Albert Charles Meyer was born on March 11, 1921, at Belfort.
He was 18 when the Second World War broke out, followed by the Occupation.
Then a student pilot, he attempted to no avail to cross over to England. Upon return to his home town, he joined the Resistance and served within the special military services. He founded the Bruno Network which subsequently became attached to the Kléber Network. And for four years, he fed the Allies with vital intelligence information on the German troops stationed in France and Belgium.
A Great Resistant Fighter
On November 11, 1944, he was arrested by the Germans and handed over to the Gestapo who, for one full week, interrogated and tortured him without being able to squeeze out a word from his mouth. He was transferred to Germany where he was condemned to death. Despite having been caught the first time he attempted to escape, he outmanoeuvred his guards the second time and successfully escaped. Having managed to save his life, he continued with his intelligence missions, notably during the Adrennes German counteroffensive in late 1944.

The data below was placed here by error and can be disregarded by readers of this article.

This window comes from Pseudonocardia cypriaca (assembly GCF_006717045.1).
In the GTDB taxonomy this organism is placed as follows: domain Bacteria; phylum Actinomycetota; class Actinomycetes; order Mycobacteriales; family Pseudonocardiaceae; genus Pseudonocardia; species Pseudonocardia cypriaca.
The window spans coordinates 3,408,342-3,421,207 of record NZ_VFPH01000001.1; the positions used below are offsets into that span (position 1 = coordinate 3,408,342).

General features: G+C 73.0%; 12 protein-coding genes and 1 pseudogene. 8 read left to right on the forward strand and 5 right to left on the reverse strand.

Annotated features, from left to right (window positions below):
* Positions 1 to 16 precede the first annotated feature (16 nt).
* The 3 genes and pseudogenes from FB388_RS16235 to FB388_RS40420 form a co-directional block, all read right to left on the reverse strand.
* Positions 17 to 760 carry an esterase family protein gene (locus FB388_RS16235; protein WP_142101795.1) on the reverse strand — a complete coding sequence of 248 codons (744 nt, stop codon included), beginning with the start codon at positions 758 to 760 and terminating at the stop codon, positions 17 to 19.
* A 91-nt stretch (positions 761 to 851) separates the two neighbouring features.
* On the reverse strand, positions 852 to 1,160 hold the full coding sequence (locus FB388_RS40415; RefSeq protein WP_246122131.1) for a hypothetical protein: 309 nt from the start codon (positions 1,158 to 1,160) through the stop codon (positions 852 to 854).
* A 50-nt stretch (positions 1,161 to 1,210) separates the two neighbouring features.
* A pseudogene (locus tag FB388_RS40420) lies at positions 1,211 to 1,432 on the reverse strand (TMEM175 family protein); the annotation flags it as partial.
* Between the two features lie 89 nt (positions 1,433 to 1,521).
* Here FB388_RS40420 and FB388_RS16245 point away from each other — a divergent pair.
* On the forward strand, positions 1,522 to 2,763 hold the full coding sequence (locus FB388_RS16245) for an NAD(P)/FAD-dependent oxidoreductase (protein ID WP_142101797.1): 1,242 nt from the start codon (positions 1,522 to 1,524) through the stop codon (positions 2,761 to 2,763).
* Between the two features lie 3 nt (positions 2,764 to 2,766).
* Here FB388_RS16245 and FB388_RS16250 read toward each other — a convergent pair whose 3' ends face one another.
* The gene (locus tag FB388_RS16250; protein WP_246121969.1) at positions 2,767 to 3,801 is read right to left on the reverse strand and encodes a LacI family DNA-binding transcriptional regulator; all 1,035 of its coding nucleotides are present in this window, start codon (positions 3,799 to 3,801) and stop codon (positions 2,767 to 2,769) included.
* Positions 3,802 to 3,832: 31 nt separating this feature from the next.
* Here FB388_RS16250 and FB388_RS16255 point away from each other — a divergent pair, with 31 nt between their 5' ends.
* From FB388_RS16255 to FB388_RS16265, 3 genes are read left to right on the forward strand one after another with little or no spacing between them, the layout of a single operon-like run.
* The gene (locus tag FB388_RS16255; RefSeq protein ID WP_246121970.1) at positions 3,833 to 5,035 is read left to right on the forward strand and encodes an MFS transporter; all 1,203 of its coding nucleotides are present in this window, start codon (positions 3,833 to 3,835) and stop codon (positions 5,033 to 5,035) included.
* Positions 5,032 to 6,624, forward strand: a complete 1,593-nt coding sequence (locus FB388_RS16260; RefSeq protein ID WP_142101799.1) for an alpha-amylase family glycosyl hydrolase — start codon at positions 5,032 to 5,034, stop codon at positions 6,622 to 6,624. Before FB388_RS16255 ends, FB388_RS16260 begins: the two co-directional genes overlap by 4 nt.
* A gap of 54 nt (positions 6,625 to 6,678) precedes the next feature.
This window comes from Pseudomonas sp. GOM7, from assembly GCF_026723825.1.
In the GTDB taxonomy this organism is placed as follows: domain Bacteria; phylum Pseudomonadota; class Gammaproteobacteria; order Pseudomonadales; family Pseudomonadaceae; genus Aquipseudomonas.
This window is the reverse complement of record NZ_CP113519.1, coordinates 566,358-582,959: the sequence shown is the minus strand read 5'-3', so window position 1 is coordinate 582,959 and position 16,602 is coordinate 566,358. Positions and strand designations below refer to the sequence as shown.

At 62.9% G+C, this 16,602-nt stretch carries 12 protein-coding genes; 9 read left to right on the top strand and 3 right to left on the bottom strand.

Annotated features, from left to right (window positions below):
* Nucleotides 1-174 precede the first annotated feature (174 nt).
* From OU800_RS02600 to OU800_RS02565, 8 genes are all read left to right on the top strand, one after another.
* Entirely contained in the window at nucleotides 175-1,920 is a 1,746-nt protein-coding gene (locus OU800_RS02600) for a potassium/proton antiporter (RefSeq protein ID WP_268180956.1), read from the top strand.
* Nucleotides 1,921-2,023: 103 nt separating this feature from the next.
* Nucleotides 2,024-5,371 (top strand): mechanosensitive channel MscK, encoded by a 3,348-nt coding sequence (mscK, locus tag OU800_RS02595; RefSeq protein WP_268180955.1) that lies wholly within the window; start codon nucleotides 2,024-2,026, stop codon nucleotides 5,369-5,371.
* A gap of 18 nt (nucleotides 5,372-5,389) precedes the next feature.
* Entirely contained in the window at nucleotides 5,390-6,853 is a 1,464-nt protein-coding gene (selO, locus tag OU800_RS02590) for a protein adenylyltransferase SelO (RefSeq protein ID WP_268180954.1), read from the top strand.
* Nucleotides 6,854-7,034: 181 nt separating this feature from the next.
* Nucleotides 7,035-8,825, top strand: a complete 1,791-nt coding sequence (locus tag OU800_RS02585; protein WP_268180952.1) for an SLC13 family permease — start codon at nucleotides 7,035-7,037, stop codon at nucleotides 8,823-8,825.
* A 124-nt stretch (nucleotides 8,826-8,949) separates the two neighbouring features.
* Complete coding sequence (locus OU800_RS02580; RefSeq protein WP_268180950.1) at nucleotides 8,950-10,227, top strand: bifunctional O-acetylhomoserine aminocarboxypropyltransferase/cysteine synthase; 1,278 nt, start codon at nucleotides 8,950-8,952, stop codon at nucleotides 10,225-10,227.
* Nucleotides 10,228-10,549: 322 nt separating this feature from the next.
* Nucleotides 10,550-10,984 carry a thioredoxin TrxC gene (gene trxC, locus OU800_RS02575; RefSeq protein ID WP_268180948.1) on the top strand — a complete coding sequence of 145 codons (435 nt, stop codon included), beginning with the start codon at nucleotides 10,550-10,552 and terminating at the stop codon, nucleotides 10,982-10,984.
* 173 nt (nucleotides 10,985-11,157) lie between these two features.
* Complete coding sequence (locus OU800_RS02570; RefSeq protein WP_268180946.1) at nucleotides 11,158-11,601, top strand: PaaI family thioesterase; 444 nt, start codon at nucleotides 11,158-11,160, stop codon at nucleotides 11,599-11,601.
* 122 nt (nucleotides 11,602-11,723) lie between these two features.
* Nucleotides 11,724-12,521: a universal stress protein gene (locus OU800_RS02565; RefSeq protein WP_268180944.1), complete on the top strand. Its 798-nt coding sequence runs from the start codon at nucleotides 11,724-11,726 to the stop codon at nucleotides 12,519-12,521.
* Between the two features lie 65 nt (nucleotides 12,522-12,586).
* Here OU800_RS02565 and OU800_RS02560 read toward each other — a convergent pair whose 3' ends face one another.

In 1951, Captain Albert Charles Meyer was yet in service in Indochina.
He was based in Bien Hoa where he had the duty of “transforming” rallied Vietminh partisans into commandos capable of carrying out counterespionage, military research and sabotage missions.
Founder of Air Commandos
In 1956, he initiated the creation of air parachutist commandos who proved their worth in Algeria. Albert Charles Meyer took over the command of Commando n° 10, and later on, from 1958 to 1960, he headed the air commando group.
Albert Charles Meyer, who had risen to the rank of Air Commodore (brigadier general in the air force), died on May 6, 2006, at the Percy hospital at the age of 85. His religious funeral took place at Cathédrale des Invalides on May 12, 2006.
A Hero, all simple and modest
He was a hero, yet a simple and straight person, characterized by modesty that bordered on humility. Having been wounded on several occasions during his career as a volunteer serviceman, he was commended 13 times, 8 of which were in the Army Order. He also received the most prestigious decorations, notably: